As the long days of summer give way to the cool crispness of fall, I begin to anticipate the days ahead when the rich aroma of candles and spices and twinkling lights replaces the everyday look and feel of our home. The calendar begins to change too, as more and more white space is filled in with family gatherings and parties with friends and more activities with the children. As I delight in these changes and look forward with joy to the holidays ahead, I am aware that it’s one time of the year when my time and energy are easily depleted and I might be tempted to abandon the frugal lifestyle, to pull out the credit cards, and to deal with the consequences later.
If I will keep just a few perspectives in mind and tackle some preparation projects now, I can more fully enjoy the holidays and avoid those post-holiday consequences of throwing frugal living out the window. The preparation begins in my heart, I think. If I am able to stay focused on the true meaning of Thanksgiving and Christmas—on what and Whom we are celebrating—then I am content and grateful with the resources available to me. If I am content and grateful, then I’ll make wiser use of those resources instead of wasting time and money longing for and pursuing more. If I’m frugal to use what I have on hand or can wisely afford, then I’m not under the added stress of over-spending. At the end of the day, I have greater joy and contentment. That’s another perspective I’ve tried to keep—contentment at the end of the day—a satisfaction in the day’s accomplishments, despite all the not-yet-done tasks still on my to-do list. I’m learning to ask God first thing in the morning to order my steps and equip me for the day. I need Him to give me patience with the distractions that are part of life and peace and endurance through the challenges.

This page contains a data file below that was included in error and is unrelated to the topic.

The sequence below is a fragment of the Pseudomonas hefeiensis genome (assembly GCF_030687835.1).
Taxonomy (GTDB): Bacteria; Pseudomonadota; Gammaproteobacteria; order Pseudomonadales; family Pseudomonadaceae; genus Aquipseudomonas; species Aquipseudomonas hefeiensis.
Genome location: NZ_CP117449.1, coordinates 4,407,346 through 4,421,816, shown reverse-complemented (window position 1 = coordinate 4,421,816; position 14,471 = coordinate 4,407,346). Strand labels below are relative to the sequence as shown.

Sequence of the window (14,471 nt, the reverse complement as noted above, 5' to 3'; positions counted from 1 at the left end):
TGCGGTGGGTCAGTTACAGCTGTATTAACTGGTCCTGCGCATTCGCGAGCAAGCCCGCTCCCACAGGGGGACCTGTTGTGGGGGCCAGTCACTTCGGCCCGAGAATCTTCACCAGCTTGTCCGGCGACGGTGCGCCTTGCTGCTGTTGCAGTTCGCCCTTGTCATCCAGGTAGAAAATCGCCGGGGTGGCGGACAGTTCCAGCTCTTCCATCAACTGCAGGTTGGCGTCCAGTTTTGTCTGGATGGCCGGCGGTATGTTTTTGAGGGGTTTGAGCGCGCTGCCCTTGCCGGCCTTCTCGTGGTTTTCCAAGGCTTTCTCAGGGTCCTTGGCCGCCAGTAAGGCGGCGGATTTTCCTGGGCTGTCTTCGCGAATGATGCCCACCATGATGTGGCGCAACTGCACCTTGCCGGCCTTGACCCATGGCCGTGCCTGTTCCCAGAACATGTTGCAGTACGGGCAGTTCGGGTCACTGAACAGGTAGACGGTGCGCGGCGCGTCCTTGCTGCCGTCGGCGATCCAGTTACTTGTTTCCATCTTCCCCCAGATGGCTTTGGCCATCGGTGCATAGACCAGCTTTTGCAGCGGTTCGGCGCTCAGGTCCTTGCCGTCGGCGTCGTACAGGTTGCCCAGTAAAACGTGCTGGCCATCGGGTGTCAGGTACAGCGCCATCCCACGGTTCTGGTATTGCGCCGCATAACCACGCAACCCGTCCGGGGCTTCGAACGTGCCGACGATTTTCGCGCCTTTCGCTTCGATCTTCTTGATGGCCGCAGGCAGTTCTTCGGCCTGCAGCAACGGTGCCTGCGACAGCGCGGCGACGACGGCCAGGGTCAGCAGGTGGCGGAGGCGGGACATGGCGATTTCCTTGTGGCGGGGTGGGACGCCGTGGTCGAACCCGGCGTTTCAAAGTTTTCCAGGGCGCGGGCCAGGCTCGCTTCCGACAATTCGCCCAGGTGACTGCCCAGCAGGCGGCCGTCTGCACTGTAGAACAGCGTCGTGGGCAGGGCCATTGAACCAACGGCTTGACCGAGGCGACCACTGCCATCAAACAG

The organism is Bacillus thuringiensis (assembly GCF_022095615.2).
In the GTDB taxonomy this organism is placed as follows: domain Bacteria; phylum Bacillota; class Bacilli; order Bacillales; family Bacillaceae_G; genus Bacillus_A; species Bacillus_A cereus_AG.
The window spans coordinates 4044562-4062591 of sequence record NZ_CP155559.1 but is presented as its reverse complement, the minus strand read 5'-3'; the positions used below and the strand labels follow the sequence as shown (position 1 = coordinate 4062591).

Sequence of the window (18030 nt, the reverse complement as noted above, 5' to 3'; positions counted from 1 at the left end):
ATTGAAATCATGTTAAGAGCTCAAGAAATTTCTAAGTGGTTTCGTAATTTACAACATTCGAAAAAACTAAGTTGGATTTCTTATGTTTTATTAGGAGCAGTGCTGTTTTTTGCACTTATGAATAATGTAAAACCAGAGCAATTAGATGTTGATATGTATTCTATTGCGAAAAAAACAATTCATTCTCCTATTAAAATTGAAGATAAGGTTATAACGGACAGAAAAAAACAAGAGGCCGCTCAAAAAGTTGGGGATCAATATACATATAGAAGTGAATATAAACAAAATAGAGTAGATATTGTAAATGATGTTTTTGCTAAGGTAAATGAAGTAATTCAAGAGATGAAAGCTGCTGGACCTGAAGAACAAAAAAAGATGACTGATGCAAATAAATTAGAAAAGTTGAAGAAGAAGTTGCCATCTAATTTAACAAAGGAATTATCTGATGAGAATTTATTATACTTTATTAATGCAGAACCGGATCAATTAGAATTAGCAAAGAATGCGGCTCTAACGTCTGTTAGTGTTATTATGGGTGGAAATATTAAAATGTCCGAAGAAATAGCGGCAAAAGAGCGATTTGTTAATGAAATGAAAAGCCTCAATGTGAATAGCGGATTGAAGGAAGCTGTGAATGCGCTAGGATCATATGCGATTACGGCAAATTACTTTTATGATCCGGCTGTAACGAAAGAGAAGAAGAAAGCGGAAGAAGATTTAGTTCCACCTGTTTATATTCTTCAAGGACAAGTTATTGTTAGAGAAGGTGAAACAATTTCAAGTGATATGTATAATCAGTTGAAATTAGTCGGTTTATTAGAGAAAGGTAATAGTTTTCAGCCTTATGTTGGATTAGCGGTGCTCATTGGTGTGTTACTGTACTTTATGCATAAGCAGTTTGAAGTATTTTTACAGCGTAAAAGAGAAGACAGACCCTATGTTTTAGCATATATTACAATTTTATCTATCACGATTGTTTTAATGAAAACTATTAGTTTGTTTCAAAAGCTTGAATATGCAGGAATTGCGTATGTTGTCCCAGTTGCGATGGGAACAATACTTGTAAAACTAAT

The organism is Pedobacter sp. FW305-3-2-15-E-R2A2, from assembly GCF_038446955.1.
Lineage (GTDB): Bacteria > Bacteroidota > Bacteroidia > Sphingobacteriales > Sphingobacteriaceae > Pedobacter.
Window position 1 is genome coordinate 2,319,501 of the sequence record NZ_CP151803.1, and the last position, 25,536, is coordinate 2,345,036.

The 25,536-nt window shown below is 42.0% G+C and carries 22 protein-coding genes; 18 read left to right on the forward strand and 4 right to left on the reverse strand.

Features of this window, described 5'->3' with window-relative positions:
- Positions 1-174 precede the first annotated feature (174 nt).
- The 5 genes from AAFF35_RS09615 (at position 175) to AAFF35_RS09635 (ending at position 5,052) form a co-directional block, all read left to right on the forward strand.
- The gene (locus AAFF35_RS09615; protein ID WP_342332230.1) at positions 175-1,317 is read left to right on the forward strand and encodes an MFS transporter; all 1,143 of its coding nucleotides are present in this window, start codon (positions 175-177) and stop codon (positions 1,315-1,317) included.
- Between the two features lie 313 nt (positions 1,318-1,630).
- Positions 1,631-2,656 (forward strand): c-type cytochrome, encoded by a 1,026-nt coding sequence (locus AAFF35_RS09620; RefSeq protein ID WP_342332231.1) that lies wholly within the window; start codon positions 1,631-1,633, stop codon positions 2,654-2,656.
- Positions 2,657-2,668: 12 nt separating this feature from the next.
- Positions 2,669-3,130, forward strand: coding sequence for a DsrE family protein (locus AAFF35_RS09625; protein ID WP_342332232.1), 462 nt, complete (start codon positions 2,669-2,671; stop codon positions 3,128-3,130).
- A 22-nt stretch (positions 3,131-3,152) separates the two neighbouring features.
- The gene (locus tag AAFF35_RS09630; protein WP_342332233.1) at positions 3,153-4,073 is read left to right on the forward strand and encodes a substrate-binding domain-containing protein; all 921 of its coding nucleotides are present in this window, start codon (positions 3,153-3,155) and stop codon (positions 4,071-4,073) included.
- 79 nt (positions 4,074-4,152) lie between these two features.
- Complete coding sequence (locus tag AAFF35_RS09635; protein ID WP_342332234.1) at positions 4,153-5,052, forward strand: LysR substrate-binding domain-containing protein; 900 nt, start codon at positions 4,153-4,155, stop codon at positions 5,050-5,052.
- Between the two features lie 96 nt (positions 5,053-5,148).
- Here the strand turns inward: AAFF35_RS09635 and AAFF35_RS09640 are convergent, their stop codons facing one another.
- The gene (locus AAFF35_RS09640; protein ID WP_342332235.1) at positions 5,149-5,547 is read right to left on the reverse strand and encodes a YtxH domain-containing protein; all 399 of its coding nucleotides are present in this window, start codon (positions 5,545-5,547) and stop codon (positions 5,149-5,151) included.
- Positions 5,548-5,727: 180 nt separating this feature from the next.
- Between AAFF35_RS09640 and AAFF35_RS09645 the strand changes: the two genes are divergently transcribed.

When I remember to begin my day with that prayer, then at the end of the day I am satisfied with what I accomplished and not stressed from having tackled that to-do list in my own wisdom and strength. I want to remember, too, that God tells me to be a cheerful giver, not a grumpy, over-tired, stressed-out giver. When I’m not cheerful, it’s usually because I have a less-than-grateful attitude and/or I’m not getting enough rest or eating properly. If I stay up late the night before Thanksgiving preparing that orange-cranberry relish I ran out of time to make earlier and then get up in the wee hours of the morning to begin cooking the turkey, I will struggle to be a cheerful giver of myself or the food later in the day. I need to forget the orange-cranberry relish and get some sleep instead. The same is true of what I eat; the food I use to nourish my body needs to be wholesome and nutritious. If I feed myself on junk food just to calm my hunger, I’ll quickly run out of energy and cheerfulness.